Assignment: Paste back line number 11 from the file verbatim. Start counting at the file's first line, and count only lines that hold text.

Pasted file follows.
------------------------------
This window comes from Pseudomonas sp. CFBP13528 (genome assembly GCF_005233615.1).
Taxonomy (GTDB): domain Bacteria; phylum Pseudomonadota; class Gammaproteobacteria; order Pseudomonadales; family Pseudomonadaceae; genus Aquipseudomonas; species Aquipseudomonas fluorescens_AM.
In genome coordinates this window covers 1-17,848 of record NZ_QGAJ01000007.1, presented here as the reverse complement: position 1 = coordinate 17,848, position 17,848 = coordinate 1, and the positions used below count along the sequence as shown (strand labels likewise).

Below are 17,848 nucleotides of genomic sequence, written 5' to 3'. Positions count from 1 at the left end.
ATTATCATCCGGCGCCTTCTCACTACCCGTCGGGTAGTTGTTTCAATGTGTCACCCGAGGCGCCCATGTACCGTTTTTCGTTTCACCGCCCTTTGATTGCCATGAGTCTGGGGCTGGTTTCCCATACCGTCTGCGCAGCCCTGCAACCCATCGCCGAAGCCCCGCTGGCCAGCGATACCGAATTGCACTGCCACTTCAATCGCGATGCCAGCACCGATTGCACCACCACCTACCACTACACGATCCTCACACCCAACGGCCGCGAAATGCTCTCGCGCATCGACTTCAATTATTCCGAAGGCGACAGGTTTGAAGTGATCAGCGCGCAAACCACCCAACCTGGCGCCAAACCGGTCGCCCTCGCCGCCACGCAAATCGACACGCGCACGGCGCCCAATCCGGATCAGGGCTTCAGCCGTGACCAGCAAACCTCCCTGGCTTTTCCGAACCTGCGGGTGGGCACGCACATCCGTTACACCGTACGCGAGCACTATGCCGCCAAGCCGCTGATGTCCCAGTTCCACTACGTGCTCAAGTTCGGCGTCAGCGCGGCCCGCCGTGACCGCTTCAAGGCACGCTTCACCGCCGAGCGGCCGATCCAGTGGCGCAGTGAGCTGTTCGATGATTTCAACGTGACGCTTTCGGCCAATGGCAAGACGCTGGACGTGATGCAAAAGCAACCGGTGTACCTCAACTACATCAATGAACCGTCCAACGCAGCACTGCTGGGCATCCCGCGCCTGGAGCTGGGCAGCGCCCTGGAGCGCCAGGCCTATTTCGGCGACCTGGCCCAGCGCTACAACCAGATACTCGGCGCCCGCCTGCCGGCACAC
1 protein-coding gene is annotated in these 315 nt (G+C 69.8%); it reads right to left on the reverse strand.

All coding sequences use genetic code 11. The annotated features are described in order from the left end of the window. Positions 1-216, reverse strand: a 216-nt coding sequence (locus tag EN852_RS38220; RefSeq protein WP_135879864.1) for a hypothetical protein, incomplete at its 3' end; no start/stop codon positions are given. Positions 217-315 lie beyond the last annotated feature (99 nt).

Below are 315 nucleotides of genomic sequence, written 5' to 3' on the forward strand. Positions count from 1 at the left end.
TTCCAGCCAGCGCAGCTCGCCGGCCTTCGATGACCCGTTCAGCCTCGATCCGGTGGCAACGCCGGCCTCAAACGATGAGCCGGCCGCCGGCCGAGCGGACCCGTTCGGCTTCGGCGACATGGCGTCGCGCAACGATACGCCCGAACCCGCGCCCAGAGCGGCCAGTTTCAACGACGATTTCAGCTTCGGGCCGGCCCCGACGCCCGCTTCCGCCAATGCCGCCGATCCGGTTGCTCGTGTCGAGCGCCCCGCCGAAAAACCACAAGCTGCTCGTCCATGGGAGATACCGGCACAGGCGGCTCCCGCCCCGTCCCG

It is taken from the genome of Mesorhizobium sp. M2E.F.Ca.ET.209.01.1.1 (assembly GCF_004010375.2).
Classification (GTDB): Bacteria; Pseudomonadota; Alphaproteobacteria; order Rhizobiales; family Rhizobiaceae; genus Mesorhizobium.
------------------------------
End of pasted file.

Classification (GTDB): Bacteria; Pseudomonadota; Alphaproteobacteria; order Rhizobiales; family Rhizobiaceae; genus Mesorhizobium.